Share prices suffered steep losses for a second straight day on Tuesday, as oil plummeted yet again.
By Peter Martin
Wednesday, January 7, 2015
Though cheaper oil means cheaper gas prices at the pumps, something that should be a positive for consumer spending, it also promises headwinds for the energy sector and acts as a drag on already-low inflation. The speed and extent of oil’s decline — US light crude has plunged from over $100 a barrel last July to under $50 today — is serving to unnerve investors and depress risk appetite, but there have been other factors at play today.
Macroeconomic data has been a little disappointing, raising some concerns over how overall growth might look for the final quarter of 2014, while there is still the nagging issue of Greece’s imminent election and whether that has the potential to destabilize the eurozone.
By early afternoon in New York, the Dow Jones was down by 175 points or 1.0% at 17,327, while the S&P 500 fell 1.1% to 1997.9, ducking below the 2000 mark for the first time since mid-December.
Data raises growth concerns
We had two major reports on the non-manufacturing side of the economy released today: Markit’s services PMI fell to 53.3 in the final reading for December, down from 56.2 in November and little-changed from the mid-month flash of 53.2. Momentum appears to be bleeding away, with a third successive easing in new business and now stands at its lowest level in over two years, while employment growth is also soft.
Slower growth was also the indication from the ISM’s non-manufacturing index, which slipped from (a very strong) 59.3 in November to 56.2 for last month, showing similar areas of softness to Markit’s report, most noticeably the prices paid component, which fell below 50 for the first time in more than five years. Though the value of the index missed by some margin the consensus estimate of 58.0, it remains elevated well into expansionary levels and contains no great reasons for pessimism.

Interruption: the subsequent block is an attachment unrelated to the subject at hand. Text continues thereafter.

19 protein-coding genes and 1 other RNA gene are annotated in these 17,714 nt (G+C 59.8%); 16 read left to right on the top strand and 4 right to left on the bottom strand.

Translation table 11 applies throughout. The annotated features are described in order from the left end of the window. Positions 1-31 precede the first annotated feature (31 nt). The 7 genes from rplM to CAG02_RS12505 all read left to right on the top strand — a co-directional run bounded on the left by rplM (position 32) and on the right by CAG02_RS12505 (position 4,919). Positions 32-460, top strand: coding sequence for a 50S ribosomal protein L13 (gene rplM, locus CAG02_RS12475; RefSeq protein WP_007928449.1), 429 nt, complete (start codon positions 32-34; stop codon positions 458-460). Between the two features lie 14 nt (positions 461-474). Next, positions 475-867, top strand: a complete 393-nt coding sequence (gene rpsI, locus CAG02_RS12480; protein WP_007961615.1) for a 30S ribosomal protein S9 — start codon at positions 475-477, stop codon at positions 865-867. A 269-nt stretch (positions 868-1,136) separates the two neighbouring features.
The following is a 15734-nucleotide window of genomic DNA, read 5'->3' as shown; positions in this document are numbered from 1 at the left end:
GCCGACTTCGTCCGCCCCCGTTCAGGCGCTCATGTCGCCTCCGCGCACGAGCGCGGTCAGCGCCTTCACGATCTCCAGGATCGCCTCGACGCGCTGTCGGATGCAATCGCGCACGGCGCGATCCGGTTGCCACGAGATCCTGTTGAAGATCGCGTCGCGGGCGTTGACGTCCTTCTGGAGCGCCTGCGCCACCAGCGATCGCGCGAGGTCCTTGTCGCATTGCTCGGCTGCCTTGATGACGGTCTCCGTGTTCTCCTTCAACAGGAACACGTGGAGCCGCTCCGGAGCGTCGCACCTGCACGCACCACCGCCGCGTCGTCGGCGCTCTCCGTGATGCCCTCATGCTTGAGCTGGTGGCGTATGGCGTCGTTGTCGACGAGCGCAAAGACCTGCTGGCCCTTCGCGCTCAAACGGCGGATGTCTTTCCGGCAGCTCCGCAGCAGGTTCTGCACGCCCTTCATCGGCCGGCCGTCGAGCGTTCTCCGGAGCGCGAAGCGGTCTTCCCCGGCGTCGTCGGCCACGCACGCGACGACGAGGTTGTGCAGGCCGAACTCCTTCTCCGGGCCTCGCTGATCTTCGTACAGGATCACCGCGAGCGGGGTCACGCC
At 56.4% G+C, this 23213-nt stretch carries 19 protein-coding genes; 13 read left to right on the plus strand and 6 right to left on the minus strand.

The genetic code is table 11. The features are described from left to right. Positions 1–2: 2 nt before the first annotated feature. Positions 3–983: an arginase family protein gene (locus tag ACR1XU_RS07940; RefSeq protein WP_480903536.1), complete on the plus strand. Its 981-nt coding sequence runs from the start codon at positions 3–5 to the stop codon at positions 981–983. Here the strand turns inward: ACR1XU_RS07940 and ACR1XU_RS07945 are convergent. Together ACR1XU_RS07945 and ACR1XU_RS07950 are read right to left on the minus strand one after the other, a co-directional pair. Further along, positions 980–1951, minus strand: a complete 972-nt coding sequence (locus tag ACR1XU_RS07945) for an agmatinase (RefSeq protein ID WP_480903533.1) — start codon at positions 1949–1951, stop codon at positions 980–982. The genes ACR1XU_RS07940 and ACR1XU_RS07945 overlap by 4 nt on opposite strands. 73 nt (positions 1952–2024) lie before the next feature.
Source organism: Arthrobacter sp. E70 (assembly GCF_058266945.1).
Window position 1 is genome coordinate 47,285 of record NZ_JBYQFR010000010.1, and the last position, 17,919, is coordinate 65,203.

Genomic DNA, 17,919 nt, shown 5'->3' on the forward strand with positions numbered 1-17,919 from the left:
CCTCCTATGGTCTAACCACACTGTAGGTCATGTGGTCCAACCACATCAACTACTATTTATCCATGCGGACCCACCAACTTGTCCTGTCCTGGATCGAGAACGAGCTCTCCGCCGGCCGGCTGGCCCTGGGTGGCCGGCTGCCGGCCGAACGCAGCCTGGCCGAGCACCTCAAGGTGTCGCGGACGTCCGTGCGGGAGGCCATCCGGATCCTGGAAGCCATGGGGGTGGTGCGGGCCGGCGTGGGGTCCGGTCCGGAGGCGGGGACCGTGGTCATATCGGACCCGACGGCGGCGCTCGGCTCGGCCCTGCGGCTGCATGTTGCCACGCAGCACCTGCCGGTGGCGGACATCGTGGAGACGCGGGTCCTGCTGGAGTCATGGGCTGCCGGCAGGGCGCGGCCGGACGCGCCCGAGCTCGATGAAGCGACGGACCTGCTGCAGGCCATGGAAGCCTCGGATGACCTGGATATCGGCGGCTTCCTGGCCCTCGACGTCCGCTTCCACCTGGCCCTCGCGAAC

Going back to the manufacturing sector, early anecdotal evidence has pointed to weakness in December, hitting some heavy going after the 1.1% growth detailed in November’s industrial production report. Today’s release of factory orders for that month, which shows a 0.7% decline, raises further worries about whether manufacturing growth is running out of steam. The durable goods component was revised down to -0.9% from the -0.7% that was reported in the advance report on 23 December and overall the data looks weak. If there is a consolation, it is that growth in unfilled orders has held fairly constant, suggesting underlying demand remains robust.
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